My daughter dear is still in bird-freak mode, so you can imagine her excitement when the game Wild Cards: Backyard Birds arrived from Birdcage Press. She’d been waiting impatiently for them to arrive, pestering me on a daily basis… “Are they here yet?!?”
It was a relief to finally be able to say, yes, yes they are… until she opened the package, squealed, and promptly scurried off with them!
I reminded her that she *did* need to share them, . . . → Read More: Birdcage Press: Backyard Birds Game (review)
We love one-minute mystery books around here, so when we got the chance to read the latest book in a new-to-us series from Science Naturally, of course we were excited! (And promptly requested the first two books from the library, but more on them in a moment…)
Written by father-daughter team Eric and Natalie Yoder, One Minute Mysteries: 65 More Short Mysteries You Solve With Science! Their one-minute mystery science and math books are recommended by the National Science Teachers Association, and have won . . . → Read More: Review: Science Naturally
Like many families, we spend quite a bit of time in the car – but since we’re a one-car family these days, most of our time isn’t driving, it’s waiting. Still, there’s that perpetual question: how do you keep the kids busy – and well-behaved – when they have to sit in the car?
Travel games, puzzle books, etc, those are all possibilities – but with the holidays coming up – and road trips looming in your future, let me tell you about one more little tool to have up your sleep when the Wiggly Critters in the . . . → Read More: Activity Bags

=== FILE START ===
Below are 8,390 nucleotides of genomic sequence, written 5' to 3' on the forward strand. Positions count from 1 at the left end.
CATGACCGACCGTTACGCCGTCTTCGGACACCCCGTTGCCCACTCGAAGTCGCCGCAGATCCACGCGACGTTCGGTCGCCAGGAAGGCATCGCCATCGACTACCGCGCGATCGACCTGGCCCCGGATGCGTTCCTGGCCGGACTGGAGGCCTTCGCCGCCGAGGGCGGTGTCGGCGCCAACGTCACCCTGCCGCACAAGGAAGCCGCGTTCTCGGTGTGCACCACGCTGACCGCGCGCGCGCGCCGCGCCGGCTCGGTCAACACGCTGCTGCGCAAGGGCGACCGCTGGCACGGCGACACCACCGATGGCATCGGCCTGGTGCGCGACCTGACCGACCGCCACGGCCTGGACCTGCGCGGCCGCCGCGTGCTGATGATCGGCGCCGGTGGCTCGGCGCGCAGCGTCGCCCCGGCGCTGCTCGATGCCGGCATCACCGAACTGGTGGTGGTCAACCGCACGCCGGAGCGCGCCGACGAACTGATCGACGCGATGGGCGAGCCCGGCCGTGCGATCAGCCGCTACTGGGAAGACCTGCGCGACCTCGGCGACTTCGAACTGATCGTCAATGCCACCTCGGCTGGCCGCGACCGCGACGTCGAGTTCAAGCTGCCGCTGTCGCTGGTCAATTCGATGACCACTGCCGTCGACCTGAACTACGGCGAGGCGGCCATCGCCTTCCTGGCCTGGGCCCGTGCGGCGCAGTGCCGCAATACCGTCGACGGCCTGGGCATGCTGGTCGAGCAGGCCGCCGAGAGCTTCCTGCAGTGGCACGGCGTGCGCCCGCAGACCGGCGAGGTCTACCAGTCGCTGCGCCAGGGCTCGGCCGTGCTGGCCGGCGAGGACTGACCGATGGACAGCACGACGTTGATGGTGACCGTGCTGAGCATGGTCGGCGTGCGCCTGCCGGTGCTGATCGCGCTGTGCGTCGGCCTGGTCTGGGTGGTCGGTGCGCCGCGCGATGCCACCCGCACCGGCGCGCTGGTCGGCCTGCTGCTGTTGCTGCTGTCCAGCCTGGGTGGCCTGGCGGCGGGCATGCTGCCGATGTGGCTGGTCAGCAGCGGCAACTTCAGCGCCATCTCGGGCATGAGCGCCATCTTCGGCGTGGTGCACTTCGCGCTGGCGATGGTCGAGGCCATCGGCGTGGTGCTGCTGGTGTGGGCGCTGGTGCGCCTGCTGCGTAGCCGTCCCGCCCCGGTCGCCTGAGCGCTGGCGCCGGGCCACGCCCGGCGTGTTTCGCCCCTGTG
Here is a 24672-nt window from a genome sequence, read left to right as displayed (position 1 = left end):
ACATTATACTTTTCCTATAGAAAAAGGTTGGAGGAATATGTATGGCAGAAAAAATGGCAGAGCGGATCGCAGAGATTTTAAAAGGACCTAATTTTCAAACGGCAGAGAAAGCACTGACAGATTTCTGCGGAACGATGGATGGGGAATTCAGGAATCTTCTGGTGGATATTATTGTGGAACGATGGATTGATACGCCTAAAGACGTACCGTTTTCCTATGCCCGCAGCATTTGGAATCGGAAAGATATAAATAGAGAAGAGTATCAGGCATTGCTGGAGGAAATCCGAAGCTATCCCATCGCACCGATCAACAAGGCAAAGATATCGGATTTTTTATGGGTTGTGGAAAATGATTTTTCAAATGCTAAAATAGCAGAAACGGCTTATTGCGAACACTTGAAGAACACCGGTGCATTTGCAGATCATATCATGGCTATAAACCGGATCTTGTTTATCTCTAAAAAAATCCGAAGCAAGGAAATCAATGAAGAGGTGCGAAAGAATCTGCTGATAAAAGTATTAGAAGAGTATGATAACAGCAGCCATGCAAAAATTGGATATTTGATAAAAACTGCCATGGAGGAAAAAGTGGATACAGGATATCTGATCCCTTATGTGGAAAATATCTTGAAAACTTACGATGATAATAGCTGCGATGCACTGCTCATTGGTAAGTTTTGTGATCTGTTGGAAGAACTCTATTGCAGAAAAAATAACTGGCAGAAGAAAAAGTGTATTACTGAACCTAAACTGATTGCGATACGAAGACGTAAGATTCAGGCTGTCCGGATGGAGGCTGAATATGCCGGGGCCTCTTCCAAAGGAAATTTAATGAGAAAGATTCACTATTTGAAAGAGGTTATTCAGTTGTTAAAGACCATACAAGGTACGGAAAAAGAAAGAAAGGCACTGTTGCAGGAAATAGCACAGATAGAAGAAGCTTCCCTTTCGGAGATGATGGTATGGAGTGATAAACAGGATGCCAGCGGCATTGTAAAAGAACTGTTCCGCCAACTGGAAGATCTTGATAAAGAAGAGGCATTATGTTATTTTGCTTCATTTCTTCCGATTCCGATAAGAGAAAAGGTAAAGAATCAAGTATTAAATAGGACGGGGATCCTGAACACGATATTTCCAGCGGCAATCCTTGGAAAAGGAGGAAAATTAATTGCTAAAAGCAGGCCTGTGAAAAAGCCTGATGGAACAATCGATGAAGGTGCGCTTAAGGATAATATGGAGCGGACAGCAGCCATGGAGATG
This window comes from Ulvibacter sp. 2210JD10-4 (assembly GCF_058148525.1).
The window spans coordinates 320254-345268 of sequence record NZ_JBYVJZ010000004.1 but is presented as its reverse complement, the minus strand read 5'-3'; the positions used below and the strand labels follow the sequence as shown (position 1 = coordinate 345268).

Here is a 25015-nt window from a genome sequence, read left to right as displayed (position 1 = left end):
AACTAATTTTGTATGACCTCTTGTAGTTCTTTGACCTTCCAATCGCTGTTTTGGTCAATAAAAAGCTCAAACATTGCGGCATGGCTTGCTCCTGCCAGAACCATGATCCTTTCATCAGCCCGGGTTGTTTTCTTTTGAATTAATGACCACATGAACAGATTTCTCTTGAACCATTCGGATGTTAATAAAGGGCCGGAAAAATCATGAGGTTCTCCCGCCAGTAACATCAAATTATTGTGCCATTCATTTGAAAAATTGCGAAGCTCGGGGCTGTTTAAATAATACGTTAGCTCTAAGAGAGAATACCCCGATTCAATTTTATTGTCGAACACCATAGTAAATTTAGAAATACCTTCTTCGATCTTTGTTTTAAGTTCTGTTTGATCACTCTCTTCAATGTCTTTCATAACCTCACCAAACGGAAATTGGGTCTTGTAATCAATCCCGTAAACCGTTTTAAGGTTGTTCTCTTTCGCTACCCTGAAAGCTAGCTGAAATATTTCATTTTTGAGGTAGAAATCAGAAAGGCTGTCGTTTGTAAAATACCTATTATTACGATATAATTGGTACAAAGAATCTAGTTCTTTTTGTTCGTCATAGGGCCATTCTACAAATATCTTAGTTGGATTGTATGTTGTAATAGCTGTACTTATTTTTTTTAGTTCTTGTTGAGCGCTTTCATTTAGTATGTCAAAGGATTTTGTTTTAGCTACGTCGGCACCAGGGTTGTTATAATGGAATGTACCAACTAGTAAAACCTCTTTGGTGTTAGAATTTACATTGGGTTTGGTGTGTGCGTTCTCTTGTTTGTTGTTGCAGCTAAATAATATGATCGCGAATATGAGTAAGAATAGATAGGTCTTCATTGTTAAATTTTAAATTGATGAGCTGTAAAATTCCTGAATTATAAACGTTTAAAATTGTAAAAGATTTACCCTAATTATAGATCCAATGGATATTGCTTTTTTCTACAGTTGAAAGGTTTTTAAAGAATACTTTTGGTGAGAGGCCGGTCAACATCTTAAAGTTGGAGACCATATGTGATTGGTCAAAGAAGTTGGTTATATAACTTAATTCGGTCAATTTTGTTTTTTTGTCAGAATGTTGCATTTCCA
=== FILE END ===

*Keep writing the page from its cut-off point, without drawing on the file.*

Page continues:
It’s apparently science week here at casa crazy. The birds are singing, the deer are hanging out across the street, and the spring flowers are out in full bloom. I’m ready to jump into gardening… but first, a different kind of science.
Generally when we think of physics, we think high school science. But it doesn’t have to be, and in fact, usually isn’t – it’s just usually hidden under more generic terms like general science. So don’t let the scary “physics” term scare you – it *can* be something that you – and your . . . → Read More: Exploring Physics
I’ve been thinking it’s about time we did some kind of a homeschool human body science refresher, and just in the nick of time, we received this neat text/CD combo from AIMS Education Foundation.
From Head to Toe is for grades 5-9 – and yes, it’ll stretch a bit to grades 4-10 – that’s what we’re doing. It’s chock-full of all sorts of interesting activities, plus quirky little booklets to print and put together called “rubber band books”. It’s clear that this book was . . . → Read More: From Head to Toe with AIMS
It might seem a little bit early for Hummingbird season, but here in the Pacific Northwest, we have one species, Anna’s Hummingbird, that stays during the winter rather than migrates south. We’ve seen a few out and about – three on our back deck in just one day – and thought we’d better get a feeder up for them.
Hummingbird nectar is quick and easy to make, so there’s no need to buy the expensive already-prepared nectars sold in stores.
The ratio of water to sugar is 4:1.
We measured 1 cup sugar into a heat-safe bowl.
. . . → Read More: Hi-hum, Hi-hum, it’s off to hummingville we go…
No matter what homeschooling method your family uses, if your home has a TV, it’s a sure bet that your family can benefit from educational videos. Around here, though we intermittently watch movies as we get them from the library or stream them over the internet, our favorite time to curl up with a movie is when the weather turns cold and stormy. It’s a great way to add history and science without increasing the curriculum load.
We recently received for review a biographical video about George Washington Carver from Marshall Publishing. I was pleasantly surprised, . . . → Read More: Who was George Washington Carver?